The House of Broken Angels
- Little, Brown and Company
- publication date
- Luis Alberto Urrea
We gave it a B+
For news, interviews, and reviews, pick up the new issue of Entertainment Weekly on stands Friday — or buy it right now here. Don’t forget to subscribe for more exclusive interviews and photos, only in EW.
Two reasons to bring the Sprawling, brawling de La Cruz clan together over the course of a single wild weekend in San Diego: first, the funeral service for Mamá América, nearly 100 but still feisty when she went; then a party to mark the 70th year for her son, Big Angel. Both will celebrate lives well lived, and both, though only a few guests know it, will also be a goodbye. Cancer is eating away at Big Angel, the fierce family patriarch now reduced to sponge baths and skin stretched over bones. But there are still scores to settle, a flood of memories to grapple with, and old wrongs to lay to rest: the baby half-brother, now a college professor, who bears the scarlet letter of his Anglo mother; the middle-aged daughter adrift; more than one woman mourning a boy gone too soon.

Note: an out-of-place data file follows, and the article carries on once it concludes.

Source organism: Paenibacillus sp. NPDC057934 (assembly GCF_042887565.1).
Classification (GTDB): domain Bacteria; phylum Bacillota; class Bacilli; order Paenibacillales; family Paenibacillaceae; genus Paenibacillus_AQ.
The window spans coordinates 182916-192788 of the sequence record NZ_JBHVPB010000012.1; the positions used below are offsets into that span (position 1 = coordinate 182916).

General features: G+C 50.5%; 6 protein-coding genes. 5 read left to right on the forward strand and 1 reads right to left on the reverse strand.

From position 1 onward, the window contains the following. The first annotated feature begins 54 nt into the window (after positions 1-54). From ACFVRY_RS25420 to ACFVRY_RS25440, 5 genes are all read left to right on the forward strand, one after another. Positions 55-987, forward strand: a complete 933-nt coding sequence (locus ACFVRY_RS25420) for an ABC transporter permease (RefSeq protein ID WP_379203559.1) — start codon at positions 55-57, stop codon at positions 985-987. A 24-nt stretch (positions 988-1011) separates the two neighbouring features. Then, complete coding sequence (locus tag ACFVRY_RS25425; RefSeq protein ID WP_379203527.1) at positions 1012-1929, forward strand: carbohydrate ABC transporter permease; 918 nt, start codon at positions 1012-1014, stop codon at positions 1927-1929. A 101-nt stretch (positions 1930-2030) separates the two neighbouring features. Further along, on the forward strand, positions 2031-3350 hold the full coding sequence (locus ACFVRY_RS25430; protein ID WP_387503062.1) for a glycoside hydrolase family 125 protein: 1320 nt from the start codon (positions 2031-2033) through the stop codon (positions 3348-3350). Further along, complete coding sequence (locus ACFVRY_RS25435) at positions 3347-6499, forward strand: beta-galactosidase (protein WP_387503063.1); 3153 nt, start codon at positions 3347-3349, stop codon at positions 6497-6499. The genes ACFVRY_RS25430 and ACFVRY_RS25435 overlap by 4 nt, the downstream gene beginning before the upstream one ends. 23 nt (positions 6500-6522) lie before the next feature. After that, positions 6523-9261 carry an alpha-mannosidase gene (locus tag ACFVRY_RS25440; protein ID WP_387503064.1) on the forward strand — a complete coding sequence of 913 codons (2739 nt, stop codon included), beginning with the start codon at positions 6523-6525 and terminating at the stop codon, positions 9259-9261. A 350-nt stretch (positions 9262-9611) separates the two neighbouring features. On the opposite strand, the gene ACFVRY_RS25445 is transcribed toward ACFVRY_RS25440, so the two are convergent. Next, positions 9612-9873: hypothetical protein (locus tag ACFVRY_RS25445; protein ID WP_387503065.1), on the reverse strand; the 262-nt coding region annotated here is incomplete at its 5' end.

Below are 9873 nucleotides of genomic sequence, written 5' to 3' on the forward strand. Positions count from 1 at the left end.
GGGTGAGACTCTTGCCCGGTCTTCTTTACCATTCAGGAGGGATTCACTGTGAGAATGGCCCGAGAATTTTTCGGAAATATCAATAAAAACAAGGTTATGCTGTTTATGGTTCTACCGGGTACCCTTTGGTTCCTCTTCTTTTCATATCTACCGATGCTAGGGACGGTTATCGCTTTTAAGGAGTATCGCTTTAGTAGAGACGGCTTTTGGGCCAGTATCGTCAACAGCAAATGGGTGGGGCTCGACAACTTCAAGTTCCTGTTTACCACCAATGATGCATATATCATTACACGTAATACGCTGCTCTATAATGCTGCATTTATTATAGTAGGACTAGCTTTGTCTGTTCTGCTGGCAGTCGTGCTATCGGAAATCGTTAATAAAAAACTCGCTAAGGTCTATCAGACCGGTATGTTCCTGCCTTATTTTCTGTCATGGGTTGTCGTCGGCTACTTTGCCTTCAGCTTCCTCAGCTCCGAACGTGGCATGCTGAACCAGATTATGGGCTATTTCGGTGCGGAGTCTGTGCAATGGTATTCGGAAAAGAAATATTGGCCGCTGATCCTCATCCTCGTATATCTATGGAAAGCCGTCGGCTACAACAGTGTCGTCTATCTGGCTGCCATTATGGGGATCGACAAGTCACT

The House of Broken Angels, the latest from the prolific Mexican-born writer and novelist Luis Alberto Urrea (The Devil’s Highway, The Hummingbird’s Daughter), is a big, messy, warmhearted epic, so overflowing with color and character its strands are sometimes hard to follow without keeping a homemade flowchart in the margins. With bird’s-eye agility, Urrea moves between borders and generations, alighting on buried secrets and half-finished anecdotes before breezing on to the next one and back again. His narrative is imbued with the timeless texture of every immigrant’s hopes and dreams, like this snapshot of an estranged father and son united, at least temporarily, by a determination to learn their adopted language: “Two men at the kitchen table with cigarettes and coffee and used dictionaries. They captured new words and pinned them like butterflies of every hue. ‘Aardvark,’ ‘bramble,’ ‘challenge,’ ‘defiance.’ ” There are painfully 2018 moments, too, like the “Build the Wall” banner strung over a freeway overpass, or the stranger who sidles up at a Target Starbucks and calmly asserts her right to white supremacy. But Urrea’s Angels carries them all — good and ugly, broken and beautiful — without judgment, generous to the last breath. B+